Someone asked me to define my own 'writing rules.' I prefer to think of these as hints and suggestions which may help you determine your own.
Note: These 'rules' are subject to editing and development.
1. Define your goals.
Do you want
to be a full time professional? Someone who writes as a hobby? Someone
who just wants to see their name in print? Short stories, novels or
both? None of these ambitions are any less valid than the others. There
are a number of famous novelists who hold down full time jobs still. By
choice. But it helps if you are clear in your intentions.
is one where I agree with Heinlein. Many people intend to write, few
actually do. It doesn't have to be everyday, just as often as you can
and appropriate to your goals. Don't complain you don't have the time -
none of us do. If you want to do something badly enough you'll make the
time. I also think the rule about "finishing it" is implicit in this
rule. There's no point in only writing opening or paragraphs unless they
are exercises for practice.
3. Read widely.
non-fiction, news, science, classics, literature, biographies,
cross-genre - even genres you would never normally read. Take it all in
and let it swish around inside you.
4. Rewrite as required but don't tinker endlessly.
you progress as a writer it becomes easier to see flaws in your own
work. I took an older story that wouldn't sell, a story I loved, applied
new learning to it and rewrote parts of it resulting in a story double
the original length. It sold, was nominated for an award and has
received great comments and reviews. On the other hand don't keep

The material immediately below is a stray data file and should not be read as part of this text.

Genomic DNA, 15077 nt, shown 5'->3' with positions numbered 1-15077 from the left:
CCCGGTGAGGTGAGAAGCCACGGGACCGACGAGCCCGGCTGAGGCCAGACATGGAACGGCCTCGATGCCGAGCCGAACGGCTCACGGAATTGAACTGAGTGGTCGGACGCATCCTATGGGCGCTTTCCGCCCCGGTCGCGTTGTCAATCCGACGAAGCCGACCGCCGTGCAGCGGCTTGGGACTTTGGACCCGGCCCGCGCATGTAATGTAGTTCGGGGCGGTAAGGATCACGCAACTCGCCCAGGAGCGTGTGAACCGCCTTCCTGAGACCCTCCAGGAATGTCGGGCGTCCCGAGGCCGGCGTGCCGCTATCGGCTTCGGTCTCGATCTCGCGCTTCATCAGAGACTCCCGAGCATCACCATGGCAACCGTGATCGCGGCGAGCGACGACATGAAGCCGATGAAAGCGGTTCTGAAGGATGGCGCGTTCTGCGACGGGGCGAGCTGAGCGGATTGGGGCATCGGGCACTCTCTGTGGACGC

tweaking it endlessly. And don't be afraid to lose words to better the
story. Your words aren't that sacred.
5. Let it be read.
amazed at the number of people who want to be a writer but are too
scared to show their writing to anyone. I'll admit it was terrifying the
first time, but you soon get used to it. Show your work to people,
submit it to markets. Get it out there. Isn't that what storytelling is
groups, workshops, online classes, writing books, writing buddies and
so on. Develop your skills and learn. Everything. Grammar is a good
place to start. Strunk & White is very useful.
7. Listen to critiques.
that doesn't mean you need to need to treat them all equally. A reader
may be able to tell you it didn't work for them but not be able to
explain why. A writer might be able to explain why. Remember that your
story is aimed at readers. If it doesn't work for one, it may not work
for others. On the other hand beware of advice starting with "I would
have written it like this..."
8. Be part of the community.
is generally a solitary activity. Spend time with the community, both
online and in person. Go to conventions, meet people and socialise. It's
amazing the doors that will open. Remember networking is important, but
networking is a two-way street. It's not just about what others can do
for you. If you take and never give you will soon be ignored. Social
media is supposed to be social. By all means mention a new release, or a
sale, or even the occasional writing problem or word count. But if
you're solely on Facebook to promote your work it soon becomes little
more than spam.
9. Be professional.
all aspects of your public life - at conventions, online and when
dealing with editors and publishers. I know of several writers whose
works I refuse to buy simply because they've been rude or arrogant
towards me. And just because you've made a sale doesn't mean you're now
an expert on writing or anything else. Don't sermonise, pontificate or
put others down.
10. Have fun.
are times you'll pull your hair out, curse editors and publishers and
declare you're hopeless and can't write. But then there are those time
you get to hold your newly published work in your hands, or make a sale,
or receive positive emails from writers. And there is nothing like the
feeling of typing the final full-stop at the end of a piece you just
know is the best thing you've ever written.
11. Don't rest on your laurels.
You're best work is not necessarily behind you. Keep writing.